by Peter Clines
3 1/2 out of 5 chocolate croissants.
Mike Erikson might be the smartest person on Earth, but he’s content to use his high IQ and eidetic memory as a small town school teacher. However, his friend Reggie is a big deal at DARPA and has been trying to hire Mike for years, and now he finally finds a job that Mike can’t resist because of its groundbreaking nature.
DARPA has been funding a top secret project called the Albuquerque Door* in which a small group of scientists have successfully been able to fold space-time so that a long distance could be traveled by a person taking a single step. The scientists claim that the Door is working perfectly but want more testing, and they have insisted on not providing any of the work behind their discovery until it’s ready to be taken public. Reggie thinks that there’s something not quite right with the project and sends Mike out to investigate in the hopes that he can use his unique talents to sniff out what’s wrong.
*(Is it just me or does an Albuquerque Door sound like the kind of thing you’d be scared to look up on Urban Dictionary at work?)
I’m tempted to say that this is like Sherlock Holmes showing up on an episode of Fringe, but Mike is a lot nicer than Sherlock and there isn’t a cow in the lab. Mike himself is one of the biggest selling points of this story because the way that his mind works is well done and fascinating in its own right. There’s also some really compelling reasons as to why he’s downplayed his gifts and stuck to being a school teacher. Putting a unique character like this in a situation with a huge scientific breakthrough and a group of people who seem to be hiding something makes for an entertaining story that eventually makes the most of its premise.
While Mike makes for a sympathetic guy that you want to root for, the scientists he deals with are a bunch of jerkfaces. The way that they act for most of the book is one of the things that irked me about it. For quite a while every question or statement that Mike makes is usually met with a hostile question or snarky challenge even as he’s being as polite and accommodating as possible. In fact, I thought Mike was being just a little too nice because as the government guy who is determining whether their new budget will get approved, he should be throwing a little weight around instead of just eating all the crap sandwiches that get flung at him regularly.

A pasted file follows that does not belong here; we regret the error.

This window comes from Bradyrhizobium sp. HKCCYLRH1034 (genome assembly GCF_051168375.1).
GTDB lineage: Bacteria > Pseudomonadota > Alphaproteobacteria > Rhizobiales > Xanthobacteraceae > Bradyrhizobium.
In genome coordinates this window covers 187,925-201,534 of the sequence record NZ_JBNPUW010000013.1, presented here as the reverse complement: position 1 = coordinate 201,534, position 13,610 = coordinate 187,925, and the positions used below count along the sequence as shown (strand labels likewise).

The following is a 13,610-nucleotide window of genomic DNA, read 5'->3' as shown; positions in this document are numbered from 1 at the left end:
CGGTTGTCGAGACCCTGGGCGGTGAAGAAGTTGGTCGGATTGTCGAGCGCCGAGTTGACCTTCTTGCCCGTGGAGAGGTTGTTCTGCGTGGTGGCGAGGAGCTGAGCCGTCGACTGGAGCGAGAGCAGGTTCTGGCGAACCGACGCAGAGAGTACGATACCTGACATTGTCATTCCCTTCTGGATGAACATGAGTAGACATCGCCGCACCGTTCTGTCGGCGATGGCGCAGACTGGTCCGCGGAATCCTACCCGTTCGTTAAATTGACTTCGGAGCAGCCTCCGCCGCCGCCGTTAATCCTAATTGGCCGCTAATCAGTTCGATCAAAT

There is an argument to be made that since Mike is essentially a rookie and that the scientists have reasons for acting this way that it makes sense for the plot. However, just the way that they respond to almost everything Mike says becomes a bit tiresome. For a bunch of people tearing a hole in the fabric of reality, there are a lot of arrogant and dismissive comments along the lines of “That’s unpossible!” even after Mike has been shown to be right time after time.
Despite those irritations with the secondary characters, this is still a fun and kinda kooky sci-fi thriller with an intriguing main character that mostly delivers on the potential of its main premise. There’s an indication that this may not be the last we see of Mike, and I’ll be willing to check out more.
Also posted on Goodreads.